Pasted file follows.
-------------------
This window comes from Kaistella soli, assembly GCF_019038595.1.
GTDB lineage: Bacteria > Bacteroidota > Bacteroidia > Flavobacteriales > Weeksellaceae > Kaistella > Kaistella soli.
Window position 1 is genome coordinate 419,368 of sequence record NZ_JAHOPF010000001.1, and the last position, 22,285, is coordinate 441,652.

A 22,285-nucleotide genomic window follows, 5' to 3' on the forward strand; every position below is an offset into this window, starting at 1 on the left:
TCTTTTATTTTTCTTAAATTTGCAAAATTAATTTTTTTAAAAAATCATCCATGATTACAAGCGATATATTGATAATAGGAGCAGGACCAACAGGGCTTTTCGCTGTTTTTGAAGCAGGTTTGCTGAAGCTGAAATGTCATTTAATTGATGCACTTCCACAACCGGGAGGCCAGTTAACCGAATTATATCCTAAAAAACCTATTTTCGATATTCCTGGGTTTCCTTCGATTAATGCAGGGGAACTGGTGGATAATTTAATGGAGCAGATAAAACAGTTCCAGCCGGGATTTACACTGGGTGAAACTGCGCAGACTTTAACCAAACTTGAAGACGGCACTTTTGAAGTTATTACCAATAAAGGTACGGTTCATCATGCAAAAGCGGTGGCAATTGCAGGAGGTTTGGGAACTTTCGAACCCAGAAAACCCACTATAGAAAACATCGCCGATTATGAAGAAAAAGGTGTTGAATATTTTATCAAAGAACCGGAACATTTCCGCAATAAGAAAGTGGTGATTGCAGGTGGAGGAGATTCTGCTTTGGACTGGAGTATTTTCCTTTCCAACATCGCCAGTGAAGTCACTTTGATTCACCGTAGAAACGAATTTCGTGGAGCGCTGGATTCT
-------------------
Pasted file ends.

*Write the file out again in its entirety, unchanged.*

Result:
This window comes from Kaistella soli, assembly GCF_019038595.1.
GTDB lineage: Bacteria > Bacteroidota > Bacteroidia > Flavobacteriales > Weeksellaceae > Kaistella > Kaistella soli.
Window position 1 is genome coordinate 419,368 of sequence record NZ_JAHOPF010000001.1, and the last position, 22,285, is coordinate 441,652.

A 22,285-nucleotide genomic window follows, 5' to 3' on the forward strand; every position below is an offset into this window, starting at 1 on the left:
TCTTTTATTTTTCTTAAATTTGCAAAATTAATTTTTTTAAAAAATCATCCATGATTACAAGCGATATATTGATAATAGGAGCAGGACCAACAGGGCTTTTCGCTGTTTTTGAAGCAGGTTTGCTGAAGCTGAAATGTCATTTAATTGATGCACTTCCACAACCGGGAGGCCAGTTAACCGAATTATATCCTAAAAAACCTATTTTCGATATTCCTGGGTTTCCTTCGATTAATGCAGGGGAACTGGTGGATAATTTAATGGAGCAGATAAAACAGTTCCAGCCGGGATTTACACTGGGTGAAACTGCGCAGACTTTAACCAAACTTGAAGACGGCACTTTTGAAGTTATTACCAATAAAGGTACGGTTCATCATGCAAAAGCGGTGGCAATTGCAGGAGGTTTGGGAACTTTCGAACCCAGAAAACCCACTATAGAAAACATCGCCGATTATGAAGAAAAAGGTGTTGAATATTTTATCAAAGAACCGGAACATTTCCGCAATAAGAAAGTGGTGATTGCAGGTGGAGGAGATTCTGCTTTGGACTGGAGTATTTTCCTTTCCAACATCGCCAGTGAAGTCACTTTGATTCACCGTAGAAACGAATTTCGTGGAGCGCTGGATTCT